Friday, Jul 22, 2005 at 22:35
I beg to differ!!! The first windscreen I broke was broken by a stone thrown up by a roadtrain coming the other way. The stone was about the size of a large marble, and I saw it coming from the time it flew off the RT's tyre. It hit my windscreen before the RT and I passed each other. Obviously the stone had a fair bit of velocity towards me.
Cheers,
Alex
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Follow Up By: Member - Phil G (SA) - Friday, Jul 22, 2005 at 23:51

Friday, Jul 22, 2005 at 23:51
Alex, Go Offroad,
so what speed were you guys travelling whenyou damaged windscreens?? Honest answers hehehe

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Follow Up By: at4x4 - Saturday, Jul 23, 2005 at 07:52

Saturday, Jul 23, 2005 at 07:52
If the oncoming car isnt likely to throw stones forward, perhaps you guys can explain why my new tray has more paint missing from the inner fender panels on the ones in front of the rear tyre, vs the fender panel behind the rear tyre?

I thought it was pretty obvious that stones will go forward, and/or out from the car.....
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Follow Up By: Bob of KAOS - Saturday, Jul 23, 2005 at 09:50

Saturday, Jul 23, 2005 at 09:50
'Why do most people continue to swear at the other driver and blame them for the damage???'

Because if they had slowed down a bit the stone would not have been flicked into the path of your windscreen.
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Reply By: rob&kev&roo - Friday, Jul 22, 2005 at 22:41

Friday, Jul 22, 2005 at 22:41
thats what insurance is for
AnswerID: 121685

Follow Up By: Member - Phil G (SA) - Friday, Jul 22, 2005 at 23:48

Friday, Jul 22, 2005 at 23:48
Hi rob, kev & roo,

Yeah I know, but thats not my question. Just strikes me that most people blame the oncoming vehicle for broken windscreens. I'm suggesting that you may only have yourself to blame. Bit of a mythbusters type question.

Cheers
phil
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Reply By: Bob of KAOS - Saturday, Jul 23, 2005 at 09:46

Saturday, Jul 23, 2005 at 09:46
The likelihood of windscreen damage is proportional to the number of stones thrown towards to you, the mass of the stones, and the square of the speed at which they hit.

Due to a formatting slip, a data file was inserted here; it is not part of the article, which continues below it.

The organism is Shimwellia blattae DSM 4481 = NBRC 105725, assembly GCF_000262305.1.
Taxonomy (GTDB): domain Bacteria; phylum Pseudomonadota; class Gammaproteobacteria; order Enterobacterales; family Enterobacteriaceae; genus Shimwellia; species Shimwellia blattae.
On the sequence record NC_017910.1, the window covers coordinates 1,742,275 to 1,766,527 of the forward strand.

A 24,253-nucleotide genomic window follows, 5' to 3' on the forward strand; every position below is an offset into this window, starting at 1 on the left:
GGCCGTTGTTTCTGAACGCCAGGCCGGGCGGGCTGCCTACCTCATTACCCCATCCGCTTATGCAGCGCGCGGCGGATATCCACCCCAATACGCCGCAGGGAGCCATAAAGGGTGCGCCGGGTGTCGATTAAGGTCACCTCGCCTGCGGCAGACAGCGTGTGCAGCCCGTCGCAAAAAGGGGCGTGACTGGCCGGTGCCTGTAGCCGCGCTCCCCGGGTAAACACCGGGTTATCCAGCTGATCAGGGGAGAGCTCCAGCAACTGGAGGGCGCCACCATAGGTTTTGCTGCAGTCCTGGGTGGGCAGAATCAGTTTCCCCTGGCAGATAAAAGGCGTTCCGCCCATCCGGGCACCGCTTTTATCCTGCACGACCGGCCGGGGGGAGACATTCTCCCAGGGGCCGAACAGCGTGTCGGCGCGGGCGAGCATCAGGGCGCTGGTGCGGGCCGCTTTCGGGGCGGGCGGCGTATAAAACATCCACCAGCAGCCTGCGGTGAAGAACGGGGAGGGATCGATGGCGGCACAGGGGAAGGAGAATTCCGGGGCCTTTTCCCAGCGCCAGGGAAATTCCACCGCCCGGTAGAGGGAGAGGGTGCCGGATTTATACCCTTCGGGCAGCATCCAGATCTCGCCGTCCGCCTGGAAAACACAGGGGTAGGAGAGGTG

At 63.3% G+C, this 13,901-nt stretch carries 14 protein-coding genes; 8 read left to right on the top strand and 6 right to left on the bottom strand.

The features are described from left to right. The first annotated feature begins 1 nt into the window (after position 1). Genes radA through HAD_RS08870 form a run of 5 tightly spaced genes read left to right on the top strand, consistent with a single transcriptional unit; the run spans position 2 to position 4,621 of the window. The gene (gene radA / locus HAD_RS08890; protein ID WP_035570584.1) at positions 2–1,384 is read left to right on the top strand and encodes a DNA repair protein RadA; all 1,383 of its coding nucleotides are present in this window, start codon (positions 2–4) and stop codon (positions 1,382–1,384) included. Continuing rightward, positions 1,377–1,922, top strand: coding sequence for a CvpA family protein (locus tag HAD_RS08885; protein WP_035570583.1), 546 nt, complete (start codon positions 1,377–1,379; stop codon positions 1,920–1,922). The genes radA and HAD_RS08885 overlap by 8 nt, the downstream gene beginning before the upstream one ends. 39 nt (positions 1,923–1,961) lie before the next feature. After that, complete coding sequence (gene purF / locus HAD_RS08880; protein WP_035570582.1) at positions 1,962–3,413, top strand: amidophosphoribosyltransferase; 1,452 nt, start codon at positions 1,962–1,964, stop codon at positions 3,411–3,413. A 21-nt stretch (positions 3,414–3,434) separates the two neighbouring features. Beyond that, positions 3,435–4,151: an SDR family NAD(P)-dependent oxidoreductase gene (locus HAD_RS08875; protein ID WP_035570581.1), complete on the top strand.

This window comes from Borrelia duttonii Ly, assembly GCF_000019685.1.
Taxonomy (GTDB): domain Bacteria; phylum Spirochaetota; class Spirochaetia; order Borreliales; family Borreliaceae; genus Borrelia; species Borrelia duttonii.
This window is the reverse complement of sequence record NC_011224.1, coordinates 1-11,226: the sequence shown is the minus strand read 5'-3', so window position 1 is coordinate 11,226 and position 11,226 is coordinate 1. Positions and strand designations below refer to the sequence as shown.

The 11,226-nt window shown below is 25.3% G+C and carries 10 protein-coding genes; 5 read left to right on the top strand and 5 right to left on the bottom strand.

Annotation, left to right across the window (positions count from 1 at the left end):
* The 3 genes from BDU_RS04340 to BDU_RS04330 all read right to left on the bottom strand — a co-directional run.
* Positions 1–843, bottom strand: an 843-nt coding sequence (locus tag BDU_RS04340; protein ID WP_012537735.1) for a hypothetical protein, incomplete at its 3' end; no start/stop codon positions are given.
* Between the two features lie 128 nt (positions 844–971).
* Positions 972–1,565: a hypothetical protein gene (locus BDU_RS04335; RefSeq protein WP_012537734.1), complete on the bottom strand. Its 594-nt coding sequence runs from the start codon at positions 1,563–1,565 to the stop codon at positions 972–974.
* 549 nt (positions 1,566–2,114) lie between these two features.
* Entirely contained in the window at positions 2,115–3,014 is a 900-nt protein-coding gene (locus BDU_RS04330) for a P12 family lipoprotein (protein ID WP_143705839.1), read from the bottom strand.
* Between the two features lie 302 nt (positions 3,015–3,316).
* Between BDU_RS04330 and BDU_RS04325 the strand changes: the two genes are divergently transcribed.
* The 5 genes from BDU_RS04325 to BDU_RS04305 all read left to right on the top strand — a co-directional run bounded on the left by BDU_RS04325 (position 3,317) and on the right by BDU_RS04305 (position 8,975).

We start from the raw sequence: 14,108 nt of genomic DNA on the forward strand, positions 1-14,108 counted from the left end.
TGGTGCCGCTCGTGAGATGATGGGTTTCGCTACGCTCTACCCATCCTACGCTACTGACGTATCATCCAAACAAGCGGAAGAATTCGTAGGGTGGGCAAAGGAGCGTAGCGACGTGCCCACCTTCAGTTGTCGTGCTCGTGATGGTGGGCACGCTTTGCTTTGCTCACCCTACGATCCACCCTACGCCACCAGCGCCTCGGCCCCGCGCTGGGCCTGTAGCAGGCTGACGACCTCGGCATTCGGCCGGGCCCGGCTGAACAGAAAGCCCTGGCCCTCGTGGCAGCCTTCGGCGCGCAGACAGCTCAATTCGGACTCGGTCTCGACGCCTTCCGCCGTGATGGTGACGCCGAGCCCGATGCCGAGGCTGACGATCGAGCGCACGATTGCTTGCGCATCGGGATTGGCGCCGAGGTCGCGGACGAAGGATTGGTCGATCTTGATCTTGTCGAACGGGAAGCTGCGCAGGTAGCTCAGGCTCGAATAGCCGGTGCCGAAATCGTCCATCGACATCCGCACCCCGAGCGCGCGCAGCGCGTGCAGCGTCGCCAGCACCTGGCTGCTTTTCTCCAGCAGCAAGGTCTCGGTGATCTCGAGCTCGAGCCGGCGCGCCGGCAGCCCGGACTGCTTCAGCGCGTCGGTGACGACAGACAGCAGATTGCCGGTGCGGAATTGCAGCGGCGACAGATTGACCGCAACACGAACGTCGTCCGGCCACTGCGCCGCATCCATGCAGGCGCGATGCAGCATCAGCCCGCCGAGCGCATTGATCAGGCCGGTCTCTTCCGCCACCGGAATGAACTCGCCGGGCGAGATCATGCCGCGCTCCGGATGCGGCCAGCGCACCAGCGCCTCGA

The number of stones is determined by the speed of the oncoming vehicle and how far apart the cars are when they pass. A faster vehicle is tossing up more stones and to a greater height.

The mass of the stones is a characteristic of the road. Sometimes even 10 mm crushed gravel can chip or crack glass if it hits fast enough. The mass of a stone is proportional to the cube of its diameter. A one inch stone weighs 27 times as much as 10 mm crushed gravel.

The speed at which stones hit you is mostly determined by how fast you are going, given that the stones mostly flick out sideways when the tyre runs over them.

A big stone will damage your glass even if you slow to 20 kph.

So in physics, both cars are to blame. In law, which has nothing to do with physics, fairness, justice, commonsense or anything else for that matter, it sounds like it is 'tough bickies baby'

The moral of the story is that bush travellers should slow down as they pass other vehicles so as to reduce windscreen damage. If there is coarse gravel or rocks they should slow down even more. The sad fact is that the vehicle not slowing down isn't the one likely to sustain damage, and it is usually driven by someone who is either stupid, or doesn't own the vehicle and couldn't give a toss.

AnswerID: 121722

Reply By: Dazzle - Saturday, Jul 23, 2005 at 10:14

Saturday, Jul 23, 2005 at 10:14
Phil,

No one is to blame...it's just life on a gravel road! wrong place, wrong time, wrong size. And it is definitely not classed as an accident as some believe. . If you tried to report it to the local police they'd tell you to go away. (so long as it was a stone and not a foreign object/load)